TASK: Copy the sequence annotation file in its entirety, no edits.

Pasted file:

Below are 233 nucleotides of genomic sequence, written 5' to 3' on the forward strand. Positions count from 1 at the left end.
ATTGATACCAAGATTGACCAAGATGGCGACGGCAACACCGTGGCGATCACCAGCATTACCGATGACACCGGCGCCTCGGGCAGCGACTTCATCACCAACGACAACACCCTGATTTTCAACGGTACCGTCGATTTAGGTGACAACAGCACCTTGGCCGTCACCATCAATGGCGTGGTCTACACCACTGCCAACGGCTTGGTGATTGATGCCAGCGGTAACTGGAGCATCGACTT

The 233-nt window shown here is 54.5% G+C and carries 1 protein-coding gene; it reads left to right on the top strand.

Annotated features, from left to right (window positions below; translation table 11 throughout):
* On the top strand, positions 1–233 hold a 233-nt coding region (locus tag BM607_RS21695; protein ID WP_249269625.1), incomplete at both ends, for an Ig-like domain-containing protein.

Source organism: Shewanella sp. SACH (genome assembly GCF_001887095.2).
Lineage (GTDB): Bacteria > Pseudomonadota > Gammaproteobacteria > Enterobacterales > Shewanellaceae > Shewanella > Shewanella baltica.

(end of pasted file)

Below are 233 nucleotides of genomic sequence, written 5' to 3' on the forward strand. Positions count from 1 at the left end.
ATTGATACCAAGATTGACCAAGATGGCGACGGCAACACCGTGGCGATCACCAGCATTACCGATGACACCGGCGCCTCGGGCAGCGACTTCATCACCAACGACAACACCCTGATTTTCAACGGTACCGTCGATTTAGGTGACAACAGCACCTTGGCCGTCACCATCAATGGCGTGGTCTACACCACTGCCAACGGCTTGGTGATTGATGCCAGCGGTAACTGGAGCATCGACTT

The 233-nt window shown here is 54.5% G+C and carries 1 protein-coding gene; it reads left to right on the top strand.

Annotated features, from left to right (window positions below; translation table 11 throughout):
* On the top strand, positions 1–233 hold a 233-nt coding region (locus tag BM607_RS21695; protein ID WP_249269625.1), incomplete at both ends, for an Ig-like domain-containing protein.

Source organism: Shewanella sp. SACH (genome assembly GCF_001887095.2).
Lineage (GTDB): Bacteria > Pseudomonadota > Gammaproteobacteria > Enterobacterales > Shewanellaceae > Shewanella > Shewanella baltica.